Thursday, January 12, 2012

Descartes: being deceived about 2+3=5

To: Hakeem G.
From: Geoffrey Klempner
Subject: Descartes: being deceived about 2+3=5
Date: 20 November 2006 12:48

Dear Hakeem,

Thank you for your email of 14 November, with your essay in response to the University of London 2004 Introduction to Philosophy question, ''For whether I am awake or asleep, two and three added together are five, and a square cannot have more than four sides. It seems impossible that such transparent truths should incur any suspicion of being false.' How does this claim contribute to the argument of Descartes' First Meditation?'

Your answer is rather short, but correct as far as it goes. In an examination, you have an hour to write your essay. To get a good mark, you should aim to say more. What you have written would probably score in the low 50's - in other words it would scrape a pass.

You correctly point out that Descartes' aim in Meditation 1 is to show that every proposition can be doubted. Having cast doubt on beliefs derived from sense perception, he has to consider propositions like those of arithmetic or geometry which it seems to us that we cannot be wrong about.

How does he do this? Interestingly, he doesn't use the dreaming argument. Why not? We do find ourselves believing all sorts of absurd things in dreams, so even though I might be quite convinced in my dream that seven plus five is fourteen I can still be wrong. OK, but what about one plus one is two - is it possible that even in a dream I could think that the answer is three and not two?

Instead, Descartes considers the possibility that God might still deceive me. Here, is an opportunity for you to look in more detail at the argument Descartes uses.

We do sometimes get arithmetical sums wrong. That shows that God does 'allow' to be wrong sometimes. Is it not conceivable that God might, if he wished, make us wrong all the time? This is an opportunity for you to say whether you think that is a good argument. Is it the always case that, 'If X happens sometimes, then it is logically possible that X might happen all the time'? Think of examples.

Descartes then elaborates on his argument. Someone might argue that it would be against God's 'goodness' to allow us to be wrong about arithmetic all the time. In that case, Descartes says, it doesn't matter whether you say God makes us go wrong, or simply that our error is a result of 'fate or chance or a continuous chain of events'. In other words, it is not necessary to assume any particular cause for our being wrong.

Again, here you might try to think of some examples. When people consent to be guinea pigs of stage show hypnotists, for example, they can be easily 'persuaded' to believe the most absurd things, maybe even that one and one is three.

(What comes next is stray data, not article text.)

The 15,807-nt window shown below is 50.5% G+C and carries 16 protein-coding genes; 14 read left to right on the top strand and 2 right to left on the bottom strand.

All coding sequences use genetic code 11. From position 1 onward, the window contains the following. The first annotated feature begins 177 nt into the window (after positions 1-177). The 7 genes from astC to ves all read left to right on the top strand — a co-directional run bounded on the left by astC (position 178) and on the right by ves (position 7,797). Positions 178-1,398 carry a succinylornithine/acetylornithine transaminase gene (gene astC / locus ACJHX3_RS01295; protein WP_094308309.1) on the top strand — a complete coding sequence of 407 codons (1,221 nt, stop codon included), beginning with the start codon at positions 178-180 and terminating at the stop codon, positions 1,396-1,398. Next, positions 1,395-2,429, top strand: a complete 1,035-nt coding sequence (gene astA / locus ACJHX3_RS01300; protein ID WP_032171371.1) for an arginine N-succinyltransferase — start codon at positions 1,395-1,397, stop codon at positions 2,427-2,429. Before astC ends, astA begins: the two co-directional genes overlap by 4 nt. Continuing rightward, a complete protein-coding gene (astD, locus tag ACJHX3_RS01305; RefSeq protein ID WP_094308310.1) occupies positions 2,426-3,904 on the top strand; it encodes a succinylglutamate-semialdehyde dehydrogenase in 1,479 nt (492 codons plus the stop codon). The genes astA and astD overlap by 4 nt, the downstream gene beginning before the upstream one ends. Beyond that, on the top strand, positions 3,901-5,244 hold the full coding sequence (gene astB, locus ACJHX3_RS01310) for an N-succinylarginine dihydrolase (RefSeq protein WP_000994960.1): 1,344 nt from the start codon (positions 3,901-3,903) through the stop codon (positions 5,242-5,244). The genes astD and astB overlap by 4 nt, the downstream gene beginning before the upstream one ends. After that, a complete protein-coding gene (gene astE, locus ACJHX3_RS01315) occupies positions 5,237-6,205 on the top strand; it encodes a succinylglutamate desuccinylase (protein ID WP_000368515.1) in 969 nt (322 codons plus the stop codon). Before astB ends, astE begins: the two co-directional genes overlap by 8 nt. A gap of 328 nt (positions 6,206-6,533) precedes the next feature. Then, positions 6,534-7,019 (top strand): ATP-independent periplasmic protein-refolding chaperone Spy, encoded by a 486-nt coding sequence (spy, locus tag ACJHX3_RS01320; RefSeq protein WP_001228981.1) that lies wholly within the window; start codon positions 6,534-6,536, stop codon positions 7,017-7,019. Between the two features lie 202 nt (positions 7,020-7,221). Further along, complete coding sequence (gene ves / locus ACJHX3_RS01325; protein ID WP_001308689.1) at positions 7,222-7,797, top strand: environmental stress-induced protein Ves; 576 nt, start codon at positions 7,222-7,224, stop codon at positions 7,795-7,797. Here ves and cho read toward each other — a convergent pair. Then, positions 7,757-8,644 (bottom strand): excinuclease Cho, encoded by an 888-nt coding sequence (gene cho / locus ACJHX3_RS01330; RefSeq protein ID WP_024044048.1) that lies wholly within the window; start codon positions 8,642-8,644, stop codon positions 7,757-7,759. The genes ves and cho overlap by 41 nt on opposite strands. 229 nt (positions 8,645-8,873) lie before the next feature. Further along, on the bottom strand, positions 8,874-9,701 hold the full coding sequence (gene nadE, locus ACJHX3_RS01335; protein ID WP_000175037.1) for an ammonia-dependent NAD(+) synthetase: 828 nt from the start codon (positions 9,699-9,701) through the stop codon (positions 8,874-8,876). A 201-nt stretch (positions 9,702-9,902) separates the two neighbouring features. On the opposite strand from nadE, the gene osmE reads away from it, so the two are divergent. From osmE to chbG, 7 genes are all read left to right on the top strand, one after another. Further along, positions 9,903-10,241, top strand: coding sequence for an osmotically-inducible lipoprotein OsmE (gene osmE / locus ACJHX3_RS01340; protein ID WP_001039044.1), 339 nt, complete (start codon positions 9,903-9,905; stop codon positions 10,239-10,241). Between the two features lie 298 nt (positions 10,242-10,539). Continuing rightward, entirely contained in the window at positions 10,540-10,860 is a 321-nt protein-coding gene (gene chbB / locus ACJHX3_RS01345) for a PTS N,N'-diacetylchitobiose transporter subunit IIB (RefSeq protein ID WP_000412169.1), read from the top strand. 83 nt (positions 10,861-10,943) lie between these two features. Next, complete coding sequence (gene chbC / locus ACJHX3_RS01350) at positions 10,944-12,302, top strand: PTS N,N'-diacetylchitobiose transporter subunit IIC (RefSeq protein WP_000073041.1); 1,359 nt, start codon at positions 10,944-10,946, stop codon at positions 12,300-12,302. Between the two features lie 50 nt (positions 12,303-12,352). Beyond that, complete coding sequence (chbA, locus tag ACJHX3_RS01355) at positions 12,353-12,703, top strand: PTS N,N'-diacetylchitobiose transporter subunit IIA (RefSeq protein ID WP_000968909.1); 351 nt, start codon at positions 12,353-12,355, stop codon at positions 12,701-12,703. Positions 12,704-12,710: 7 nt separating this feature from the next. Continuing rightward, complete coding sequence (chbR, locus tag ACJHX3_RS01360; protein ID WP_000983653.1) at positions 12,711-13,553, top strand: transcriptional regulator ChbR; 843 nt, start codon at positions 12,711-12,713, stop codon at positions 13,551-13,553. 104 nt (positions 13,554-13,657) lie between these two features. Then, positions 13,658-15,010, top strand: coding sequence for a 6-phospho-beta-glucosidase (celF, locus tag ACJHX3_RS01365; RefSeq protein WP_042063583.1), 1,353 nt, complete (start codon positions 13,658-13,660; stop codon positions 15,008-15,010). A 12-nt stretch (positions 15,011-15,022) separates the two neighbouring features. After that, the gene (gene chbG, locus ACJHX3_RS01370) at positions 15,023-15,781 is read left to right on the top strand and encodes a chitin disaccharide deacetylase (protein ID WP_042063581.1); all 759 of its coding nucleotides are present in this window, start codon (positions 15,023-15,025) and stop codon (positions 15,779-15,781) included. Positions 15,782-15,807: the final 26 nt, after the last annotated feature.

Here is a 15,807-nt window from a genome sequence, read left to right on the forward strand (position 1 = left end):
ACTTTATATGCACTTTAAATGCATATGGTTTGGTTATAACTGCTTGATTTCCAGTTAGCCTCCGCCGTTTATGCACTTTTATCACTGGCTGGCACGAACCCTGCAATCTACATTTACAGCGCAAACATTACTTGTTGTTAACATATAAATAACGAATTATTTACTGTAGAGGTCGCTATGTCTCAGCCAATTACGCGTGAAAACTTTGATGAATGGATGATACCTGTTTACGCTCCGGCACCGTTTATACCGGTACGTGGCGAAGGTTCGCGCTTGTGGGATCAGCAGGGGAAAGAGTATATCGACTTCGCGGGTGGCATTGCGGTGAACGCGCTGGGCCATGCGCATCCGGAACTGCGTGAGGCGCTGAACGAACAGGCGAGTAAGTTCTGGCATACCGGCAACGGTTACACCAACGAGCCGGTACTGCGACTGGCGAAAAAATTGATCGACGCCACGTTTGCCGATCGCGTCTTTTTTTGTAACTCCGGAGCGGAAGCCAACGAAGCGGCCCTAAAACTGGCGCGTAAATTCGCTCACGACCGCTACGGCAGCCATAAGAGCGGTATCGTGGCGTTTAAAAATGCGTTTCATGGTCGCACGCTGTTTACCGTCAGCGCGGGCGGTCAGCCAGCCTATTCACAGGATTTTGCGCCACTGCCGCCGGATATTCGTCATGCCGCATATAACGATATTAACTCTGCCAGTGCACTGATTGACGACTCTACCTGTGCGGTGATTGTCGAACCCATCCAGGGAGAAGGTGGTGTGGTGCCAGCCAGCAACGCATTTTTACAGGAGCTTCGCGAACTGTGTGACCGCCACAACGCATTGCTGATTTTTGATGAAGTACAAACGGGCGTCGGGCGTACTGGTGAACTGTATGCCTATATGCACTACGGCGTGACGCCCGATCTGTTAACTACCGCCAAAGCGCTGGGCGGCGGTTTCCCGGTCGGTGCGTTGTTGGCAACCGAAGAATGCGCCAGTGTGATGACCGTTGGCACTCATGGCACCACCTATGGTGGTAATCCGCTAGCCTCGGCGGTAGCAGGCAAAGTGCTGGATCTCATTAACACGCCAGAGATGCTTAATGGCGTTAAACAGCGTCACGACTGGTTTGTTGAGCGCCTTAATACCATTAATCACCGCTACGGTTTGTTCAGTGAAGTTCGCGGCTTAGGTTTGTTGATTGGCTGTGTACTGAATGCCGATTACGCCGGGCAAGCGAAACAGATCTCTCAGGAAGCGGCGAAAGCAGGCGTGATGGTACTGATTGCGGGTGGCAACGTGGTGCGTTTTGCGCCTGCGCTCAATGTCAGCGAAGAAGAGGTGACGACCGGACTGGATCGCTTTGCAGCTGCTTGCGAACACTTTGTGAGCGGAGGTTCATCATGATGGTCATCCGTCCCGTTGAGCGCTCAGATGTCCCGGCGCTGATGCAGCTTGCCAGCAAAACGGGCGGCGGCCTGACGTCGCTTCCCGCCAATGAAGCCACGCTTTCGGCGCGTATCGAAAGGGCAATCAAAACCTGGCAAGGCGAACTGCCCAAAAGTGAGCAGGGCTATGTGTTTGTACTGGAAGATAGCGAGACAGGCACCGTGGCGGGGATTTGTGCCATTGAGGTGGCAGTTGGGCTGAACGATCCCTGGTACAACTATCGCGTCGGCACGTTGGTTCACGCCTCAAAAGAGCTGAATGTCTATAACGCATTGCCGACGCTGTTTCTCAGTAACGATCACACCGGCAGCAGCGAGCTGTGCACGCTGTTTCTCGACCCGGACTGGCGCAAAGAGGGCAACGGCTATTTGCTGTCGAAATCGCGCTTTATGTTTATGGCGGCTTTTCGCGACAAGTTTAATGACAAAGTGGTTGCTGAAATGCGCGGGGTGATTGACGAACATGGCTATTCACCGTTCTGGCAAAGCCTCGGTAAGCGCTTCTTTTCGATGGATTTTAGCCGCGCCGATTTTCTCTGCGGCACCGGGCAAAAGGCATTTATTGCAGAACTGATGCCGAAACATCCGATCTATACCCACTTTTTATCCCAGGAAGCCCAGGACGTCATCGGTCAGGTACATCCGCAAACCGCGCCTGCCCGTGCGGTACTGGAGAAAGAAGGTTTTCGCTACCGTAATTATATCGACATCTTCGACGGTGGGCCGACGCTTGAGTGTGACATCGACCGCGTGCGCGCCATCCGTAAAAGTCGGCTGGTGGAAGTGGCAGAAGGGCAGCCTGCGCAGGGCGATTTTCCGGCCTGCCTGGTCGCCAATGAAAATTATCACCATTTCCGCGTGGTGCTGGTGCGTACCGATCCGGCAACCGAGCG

Have a look again at the very useful commentary that goes with the passage from Descartes in Chapter 1 of 'Reading Philosophy'. You will find plenty of examples there of ways of questioning the text, finding arguments to discuss which are not apparent at a first reading.

This is what this question is asking you to do. There is a short answer to the question: 'Descartes considers necessary truths because he wants to put all beliefs into doubt.' But then you need to go on and ask why he does this? how does he do it? how good are the arguments he uses? are there any good arguments he might have used but didn't?

It would also be relevant to answering this question to consider the phenomenon of 'being wrong' about an arithmetical or geometrical truth. If I told you to add 39305950 plus 393959092, there is a significant possibility that you would get the addition wrong. On the other hand, if I ask you to add 1 plus 1, it seems impossible to imagine how you could be wrong. Then what about 2 plus 1? 5 plus 7? 31 plus 45? At some point what seems unimaginable becomes imaginable - but what point is that? It is absurd to think that there might be a 'cut-off' point where mistakes become possible, yet if there isn't a cut off point, then what?

Although I said above that you gave a 'correct' answer to the question, you need to be aware that there is no single 'correct' response. The examiner wants to see you grappling with the problems and questions raised by Descartes' argument. Anything that you can say that is RELEVANT to the question - even if you are struggling to express yourself or have to admit that you don't fully understand - will make your essay better and earn more marks.

However, I am glad that you have made a start. Well done!

All the best,

Geoffrey